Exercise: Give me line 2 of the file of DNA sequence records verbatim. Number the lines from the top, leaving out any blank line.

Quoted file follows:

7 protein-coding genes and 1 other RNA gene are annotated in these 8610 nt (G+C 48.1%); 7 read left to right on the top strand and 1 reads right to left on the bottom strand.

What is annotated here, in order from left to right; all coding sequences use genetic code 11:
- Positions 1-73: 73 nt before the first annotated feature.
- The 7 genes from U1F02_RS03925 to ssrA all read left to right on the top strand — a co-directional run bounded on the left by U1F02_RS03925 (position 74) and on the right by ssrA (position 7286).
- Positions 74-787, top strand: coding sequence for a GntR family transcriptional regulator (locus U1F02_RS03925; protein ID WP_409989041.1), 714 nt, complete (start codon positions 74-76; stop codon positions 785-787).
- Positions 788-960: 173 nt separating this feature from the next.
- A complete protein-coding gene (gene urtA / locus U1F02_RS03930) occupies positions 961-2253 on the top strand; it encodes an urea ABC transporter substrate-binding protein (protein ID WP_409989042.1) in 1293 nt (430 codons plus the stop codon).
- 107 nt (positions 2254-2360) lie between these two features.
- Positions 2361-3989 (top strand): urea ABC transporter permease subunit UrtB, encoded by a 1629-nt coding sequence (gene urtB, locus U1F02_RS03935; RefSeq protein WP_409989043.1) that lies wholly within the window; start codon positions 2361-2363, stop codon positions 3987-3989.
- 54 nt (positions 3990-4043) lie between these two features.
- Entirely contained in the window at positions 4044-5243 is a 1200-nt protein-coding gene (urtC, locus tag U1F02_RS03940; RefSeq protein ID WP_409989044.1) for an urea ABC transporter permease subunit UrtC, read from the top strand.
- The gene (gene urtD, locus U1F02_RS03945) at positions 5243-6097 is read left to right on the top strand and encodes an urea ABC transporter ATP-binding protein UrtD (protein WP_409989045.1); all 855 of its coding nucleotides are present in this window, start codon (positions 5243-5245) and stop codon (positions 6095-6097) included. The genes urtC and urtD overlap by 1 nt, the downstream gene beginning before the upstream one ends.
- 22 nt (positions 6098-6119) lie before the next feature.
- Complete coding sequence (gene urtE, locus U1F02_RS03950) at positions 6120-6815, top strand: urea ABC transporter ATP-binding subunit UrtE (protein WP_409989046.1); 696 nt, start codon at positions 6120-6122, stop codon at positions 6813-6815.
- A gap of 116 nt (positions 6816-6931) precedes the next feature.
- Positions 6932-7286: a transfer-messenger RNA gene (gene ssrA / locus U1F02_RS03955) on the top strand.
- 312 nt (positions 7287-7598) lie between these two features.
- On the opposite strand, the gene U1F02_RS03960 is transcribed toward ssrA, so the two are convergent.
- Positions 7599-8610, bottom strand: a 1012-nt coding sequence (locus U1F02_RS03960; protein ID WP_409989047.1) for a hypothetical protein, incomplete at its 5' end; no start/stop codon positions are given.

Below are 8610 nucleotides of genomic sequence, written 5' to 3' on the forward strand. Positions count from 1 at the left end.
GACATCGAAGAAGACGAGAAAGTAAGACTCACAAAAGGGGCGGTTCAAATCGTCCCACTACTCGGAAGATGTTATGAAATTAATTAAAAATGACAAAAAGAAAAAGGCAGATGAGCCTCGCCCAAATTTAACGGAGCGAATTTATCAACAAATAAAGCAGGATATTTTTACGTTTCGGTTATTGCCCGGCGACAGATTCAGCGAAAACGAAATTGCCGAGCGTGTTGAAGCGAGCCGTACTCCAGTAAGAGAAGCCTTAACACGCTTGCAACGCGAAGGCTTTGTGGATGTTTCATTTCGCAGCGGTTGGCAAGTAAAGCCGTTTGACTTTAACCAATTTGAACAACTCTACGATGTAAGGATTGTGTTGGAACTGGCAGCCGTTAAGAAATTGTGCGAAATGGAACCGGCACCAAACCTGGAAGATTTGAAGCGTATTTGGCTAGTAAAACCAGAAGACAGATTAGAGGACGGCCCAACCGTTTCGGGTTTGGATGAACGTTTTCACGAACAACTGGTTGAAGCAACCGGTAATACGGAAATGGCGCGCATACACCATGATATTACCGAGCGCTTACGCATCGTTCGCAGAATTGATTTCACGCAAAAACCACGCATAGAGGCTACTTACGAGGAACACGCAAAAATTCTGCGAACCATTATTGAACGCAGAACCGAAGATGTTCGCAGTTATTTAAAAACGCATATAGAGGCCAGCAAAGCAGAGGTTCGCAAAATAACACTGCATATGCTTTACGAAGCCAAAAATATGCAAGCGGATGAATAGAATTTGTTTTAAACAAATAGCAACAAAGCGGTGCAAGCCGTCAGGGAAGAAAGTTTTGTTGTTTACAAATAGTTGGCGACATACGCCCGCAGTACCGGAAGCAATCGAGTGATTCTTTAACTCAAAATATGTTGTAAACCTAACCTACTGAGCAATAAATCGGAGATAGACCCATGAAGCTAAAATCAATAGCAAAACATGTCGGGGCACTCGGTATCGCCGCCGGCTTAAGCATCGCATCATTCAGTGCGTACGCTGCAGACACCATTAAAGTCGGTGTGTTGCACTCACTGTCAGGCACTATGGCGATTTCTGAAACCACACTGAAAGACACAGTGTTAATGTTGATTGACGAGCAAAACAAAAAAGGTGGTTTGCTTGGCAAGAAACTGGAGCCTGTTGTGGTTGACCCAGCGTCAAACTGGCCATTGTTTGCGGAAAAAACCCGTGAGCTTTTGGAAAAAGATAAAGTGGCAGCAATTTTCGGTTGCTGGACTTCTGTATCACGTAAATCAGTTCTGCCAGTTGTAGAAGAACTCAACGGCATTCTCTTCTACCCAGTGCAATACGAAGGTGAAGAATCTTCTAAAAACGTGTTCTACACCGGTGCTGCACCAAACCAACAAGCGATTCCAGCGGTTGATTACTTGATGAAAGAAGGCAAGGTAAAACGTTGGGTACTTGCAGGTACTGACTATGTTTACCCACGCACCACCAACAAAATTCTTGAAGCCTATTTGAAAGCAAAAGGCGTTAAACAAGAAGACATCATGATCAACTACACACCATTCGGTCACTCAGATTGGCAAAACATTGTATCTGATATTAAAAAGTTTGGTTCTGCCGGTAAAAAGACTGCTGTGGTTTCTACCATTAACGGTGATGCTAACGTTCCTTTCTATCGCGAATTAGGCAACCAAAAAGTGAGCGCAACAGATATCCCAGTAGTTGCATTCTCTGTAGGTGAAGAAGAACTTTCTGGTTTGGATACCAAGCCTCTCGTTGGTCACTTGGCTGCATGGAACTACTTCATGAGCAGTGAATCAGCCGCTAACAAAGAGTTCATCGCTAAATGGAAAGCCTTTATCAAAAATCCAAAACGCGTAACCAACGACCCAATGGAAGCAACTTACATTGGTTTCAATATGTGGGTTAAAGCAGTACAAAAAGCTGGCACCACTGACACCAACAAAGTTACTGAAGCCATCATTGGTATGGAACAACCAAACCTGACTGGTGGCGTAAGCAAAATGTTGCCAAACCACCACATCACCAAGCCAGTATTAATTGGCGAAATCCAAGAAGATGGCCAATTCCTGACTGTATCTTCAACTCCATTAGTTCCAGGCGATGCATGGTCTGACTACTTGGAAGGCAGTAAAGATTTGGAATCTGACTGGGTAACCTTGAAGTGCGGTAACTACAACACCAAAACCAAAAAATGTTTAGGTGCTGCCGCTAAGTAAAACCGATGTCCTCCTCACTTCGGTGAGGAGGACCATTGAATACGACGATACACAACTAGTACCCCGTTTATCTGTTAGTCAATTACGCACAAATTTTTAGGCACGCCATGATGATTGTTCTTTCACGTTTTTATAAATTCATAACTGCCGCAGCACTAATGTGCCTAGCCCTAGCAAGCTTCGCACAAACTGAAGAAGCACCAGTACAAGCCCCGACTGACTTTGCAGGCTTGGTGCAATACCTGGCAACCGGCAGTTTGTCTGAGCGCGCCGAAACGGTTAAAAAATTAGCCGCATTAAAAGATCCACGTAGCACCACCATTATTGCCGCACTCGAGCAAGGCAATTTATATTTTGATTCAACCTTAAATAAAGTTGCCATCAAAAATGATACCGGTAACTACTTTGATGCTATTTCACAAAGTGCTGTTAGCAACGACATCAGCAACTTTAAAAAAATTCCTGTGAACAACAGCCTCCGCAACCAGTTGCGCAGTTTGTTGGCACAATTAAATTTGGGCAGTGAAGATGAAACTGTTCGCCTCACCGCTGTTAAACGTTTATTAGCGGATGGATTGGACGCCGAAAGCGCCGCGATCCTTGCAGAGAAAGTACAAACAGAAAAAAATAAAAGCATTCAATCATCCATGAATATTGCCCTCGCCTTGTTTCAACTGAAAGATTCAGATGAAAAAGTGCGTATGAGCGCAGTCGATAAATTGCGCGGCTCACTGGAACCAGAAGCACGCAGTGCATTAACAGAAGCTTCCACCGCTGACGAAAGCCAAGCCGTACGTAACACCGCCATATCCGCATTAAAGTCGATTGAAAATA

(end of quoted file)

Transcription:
What is annotated here, in order from left to right; all coding sequences use genetic code 11: